* Surprised (long ago) to find links to royal connections through New England colonial ancestors Mary (Gye) Maverick, Olive (Welby) Farwell, Anne (Dudley) Bradstreet, Elizabeth (Blossom) FitzRandolph and perhaps several others. All women, for some reason!

* Enlightened by family histories written by many genealogists from the 19th century who slogged through voluminous and barely legible New England town records to find genealogy information, Gustave Anjou fakers notwithstanding. Sure, some are poorly done, but many were well done and foundational.

* Surprised that I found that Devier J. Smith was adopted by Ranslow and Mary (Bell) Smith - his birth surname was Lamphear. I wonder how many other adoption surprises there are in my ancestry?

* Enlightened by all of the Smith and Carringer family papers, photographs and artifacts that were saved by four generations - my research task has been made infinitely easier, and more interesting, by all of the stuff! Thank you Abigail (Vaux) Smith, Della (Smith) Carringer, Lyle L. Carringer and Betty (Carringer) Seaver for being packrats!

* Surprised that my parents, born 2,500 miles apart, were distant cousins several times over - most recent common ancestors were Joseph and Rose (Allen) Holloway and Timothy and Melatiah (Clark) Hamant.

* Enlightened and humbled by the knowledge and skills of the genealogists and family historians that contribute to the world of genealogy research. There are "experts" on every subject, it seems, and we all benefit from their scholarship and works.

I came to this award fairly late, and have not kept score of who has received it or not. Rather than naming ten genea-bloggers who might already have received it, I nominate any genea-blogger who believes that they have earned it to accept it from me. Please let me know who you are!

Thank you to Jean, Terri and Tim for the award - please go visit their blogs and read their surprising, enlightening and humbling things.

Does anybody know who the lady in the award picture above is? And who started this award?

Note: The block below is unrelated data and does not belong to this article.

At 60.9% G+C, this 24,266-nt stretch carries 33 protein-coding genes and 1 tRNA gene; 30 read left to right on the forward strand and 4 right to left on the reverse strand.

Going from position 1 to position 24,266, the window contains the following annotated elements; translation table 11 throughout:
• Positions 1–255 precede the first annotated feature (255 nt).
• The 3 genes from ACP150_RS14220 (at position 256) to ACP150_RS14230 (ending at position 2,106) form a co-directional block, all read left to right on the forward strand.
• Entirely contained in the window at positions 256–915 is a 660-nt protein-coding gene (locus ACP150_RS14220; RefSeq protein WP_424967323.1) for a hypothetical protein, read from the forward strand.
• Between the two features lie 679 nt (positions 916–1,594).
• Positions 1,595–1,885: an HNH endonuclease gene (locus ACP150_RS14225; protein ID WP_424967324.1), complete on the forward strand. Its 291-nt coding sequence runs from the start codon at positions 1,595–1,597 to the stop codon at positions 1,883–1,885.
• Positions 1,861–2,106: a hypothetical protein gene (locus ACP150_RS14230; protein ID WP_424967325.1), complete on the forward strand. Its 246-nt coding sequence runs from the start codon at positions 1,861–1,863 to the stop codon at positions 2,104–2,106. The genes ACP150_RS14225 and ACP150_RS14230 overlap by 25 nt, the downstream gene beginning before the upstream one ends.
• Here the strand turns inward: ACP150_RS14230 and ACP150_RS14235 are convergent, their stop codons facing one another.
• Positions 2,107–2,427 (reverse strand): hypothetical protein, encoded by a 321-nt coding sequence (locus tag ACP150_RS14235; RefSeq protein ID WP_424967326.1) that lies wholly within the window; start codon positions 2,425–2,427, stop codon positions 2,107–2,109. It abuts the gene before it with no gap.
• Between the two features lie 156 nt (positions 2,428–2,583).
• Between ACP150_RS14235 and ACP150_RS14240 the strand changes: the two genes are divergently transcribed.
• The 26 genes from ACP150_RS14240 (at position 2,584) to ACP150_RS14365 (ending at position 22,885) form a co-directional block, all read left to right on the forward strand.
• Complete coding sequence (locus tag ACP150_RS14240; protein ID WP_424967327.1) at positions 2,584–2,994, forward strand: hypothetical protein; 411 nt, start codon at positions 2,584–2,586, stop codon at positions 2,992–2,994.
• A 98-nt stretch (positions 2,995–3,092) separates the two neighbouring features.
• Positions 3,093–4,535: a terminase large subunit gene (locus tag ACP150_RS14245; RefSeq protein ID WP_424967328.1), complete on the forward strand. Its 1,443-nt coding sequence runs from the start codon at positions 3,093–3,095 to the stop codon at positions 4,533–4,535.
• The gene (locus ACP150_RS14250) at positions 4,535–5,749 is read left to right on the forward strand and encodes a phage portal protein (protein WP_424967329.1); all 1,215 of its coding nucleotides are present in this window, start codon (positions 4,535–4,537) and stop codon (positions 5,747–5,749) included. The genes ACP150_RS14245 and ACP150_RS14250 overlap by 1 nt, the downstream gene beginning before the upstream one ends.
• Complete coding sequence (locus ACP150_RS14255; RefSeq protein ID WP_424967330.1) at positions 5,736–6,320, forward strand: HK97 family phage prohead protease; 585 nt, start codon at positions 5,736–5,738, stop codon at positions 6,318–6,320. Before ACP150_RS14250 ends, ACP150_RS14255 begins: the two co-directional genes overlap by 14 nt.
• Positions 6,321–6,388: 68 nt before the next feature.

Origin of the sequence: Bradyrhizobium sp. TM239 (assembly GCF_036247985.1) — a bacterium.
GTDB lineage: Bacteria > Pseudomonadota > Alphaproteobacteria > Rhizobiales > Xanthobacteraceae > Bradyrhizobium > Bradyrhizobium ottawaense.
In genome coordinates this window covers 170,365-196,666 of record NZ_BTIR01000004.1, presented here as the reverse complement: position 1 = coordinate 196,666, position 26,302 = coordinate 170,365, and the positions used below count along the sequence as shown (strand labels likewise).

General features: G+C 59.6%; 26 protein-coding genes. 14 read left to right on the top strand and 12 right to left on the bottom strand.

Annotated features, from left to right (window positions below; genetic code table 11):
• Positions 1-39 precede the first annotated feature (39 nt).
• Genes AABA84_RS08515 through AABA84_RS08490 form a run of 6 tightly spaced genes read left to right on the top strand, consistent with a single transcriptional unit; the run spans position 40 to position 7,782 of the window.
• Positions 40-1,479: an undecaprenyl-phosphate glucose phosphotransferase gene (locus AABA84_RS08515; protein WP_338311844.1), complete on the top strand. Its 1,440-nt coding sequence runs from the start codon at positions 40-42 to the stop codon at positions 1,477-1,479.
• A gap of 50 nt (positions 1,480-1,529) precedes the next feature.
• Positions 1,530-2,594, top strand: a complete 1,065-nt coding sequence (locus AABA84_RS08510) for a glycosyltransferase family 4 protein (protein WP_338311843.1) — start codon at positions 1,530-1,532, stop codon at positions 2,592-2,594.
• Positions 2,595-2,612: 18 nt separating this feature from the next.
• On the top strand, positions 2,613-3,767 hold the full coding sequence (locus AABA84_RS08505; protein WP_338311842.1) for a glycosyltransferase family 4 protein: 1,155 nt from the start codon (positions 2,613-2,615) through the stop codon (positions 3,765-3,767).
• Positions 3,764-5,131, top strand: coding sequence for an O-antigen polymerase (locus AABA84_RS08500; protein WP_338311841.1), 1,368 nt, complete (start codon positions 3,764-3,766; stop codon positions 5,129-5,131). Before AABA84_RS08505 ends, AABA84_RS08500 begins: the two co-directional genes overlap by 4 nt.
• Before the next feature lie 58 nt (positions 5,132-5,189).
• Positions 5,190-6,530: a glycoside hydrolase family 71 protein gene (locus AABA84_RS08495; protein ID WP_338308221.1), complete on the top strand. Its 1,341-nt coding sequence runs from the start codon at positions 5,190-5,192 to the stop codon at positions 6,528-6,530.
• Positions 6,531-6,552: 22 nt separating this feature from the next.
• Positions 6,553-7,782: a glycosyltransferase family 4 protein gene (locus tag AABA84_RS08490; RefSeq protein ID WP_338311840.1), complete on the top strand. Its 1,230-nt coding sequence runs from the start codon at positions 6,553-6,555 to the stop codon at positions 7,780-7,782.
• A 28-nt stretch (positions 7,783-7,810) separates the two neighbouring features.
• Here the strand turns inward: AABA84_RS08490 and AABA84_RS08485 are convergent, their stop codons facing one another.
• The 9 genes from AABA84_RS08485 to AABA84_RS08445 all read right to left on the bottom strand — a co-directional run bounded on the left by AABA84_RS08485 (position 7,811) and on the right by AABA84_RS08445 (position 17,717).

UPDATE: Thank you, Denise, for the comment that the originator of this award was Leslie Ann Ballou at Ancestors Live Here -

I wondered how it got to me - so I checked thel ine back from Tim Abbott:

* Tim Abbott on Walking the Berkshires
* Heather Rojo on Nutfield Genealogy (three nominations, I picked one)
* Carol at Reflections from the Fence (three nominations, I picked one)
* Anne (TennLady) at Gene Notes
* Michelle Goodrum at The Turning of Generations
* Kelly at Family History Fun
* Denise Levenick at The Family Curator
* Cyndi (Texicanwife) at Mountain Genealogist
* Dianne Ford at Finding Josephine
* Leslie Ann Ballou at Ancestors Live Here.

That's quite a genealogy line in itself! I'm now following all of these folks.

Thursday, April 8, 2010

Spring 2010 Issue of FGS FORUM Magazine available

The Federation of Genealogical Societies (FGS) produces an excellent quarterly magazine called FORUM. The Spring 2010 edition is now available on the FGS web site here (if you are a member of FGS).

The cover of the Spring 2010 issue is:

The Table of Contents for this issue includes:

* page 3 - A Great Program and a Special Program For FGS 2010
* page 9 - Scanning Announcement – 2010 FGS
* page 10 - War of 1812: Brief Background and Genealogical Resources
* page 13 - Save Everything But the Squeal!
* page 15 - A Census Challenge: Two Questions
* page 17 - Marsha Hoffman Rising CG, CGL, FASG (1945.–2010)
* page 19 - Tributes to Marsha Hoffman Rising
* page 21- Focus on Societies: A New Approach to Supporting Our Societies
* page 25 - FGS Awards: Call for Submissions
* page 26 - Board Bytes
* page 27 - FGS Election Results
* page 28 - Malcolm H. Stern NARA Gift Fund
* page 30 - News in Brief
* page 30 - State Reporting
* page 32 - Records Preservation & Access
* page 34 - Ethnic & International
* page 36 - Family Associations
* page 37 - Strays
* page 38 - Genealogy 2.0
* page 41 - Book & CD-ROM Reviews

My Genealogy 2.0 column in this issue is titled "Wikis for Genealogy" - the first page looks like this:

The FGS FORUM Magazine is now a digitally produced publication available only as a download from the FGS web site. You can download a sample issue (from Spring 2009) here.

You can order or renew your FORUM subscription here - they have a special of one year for $15 and two years for $25.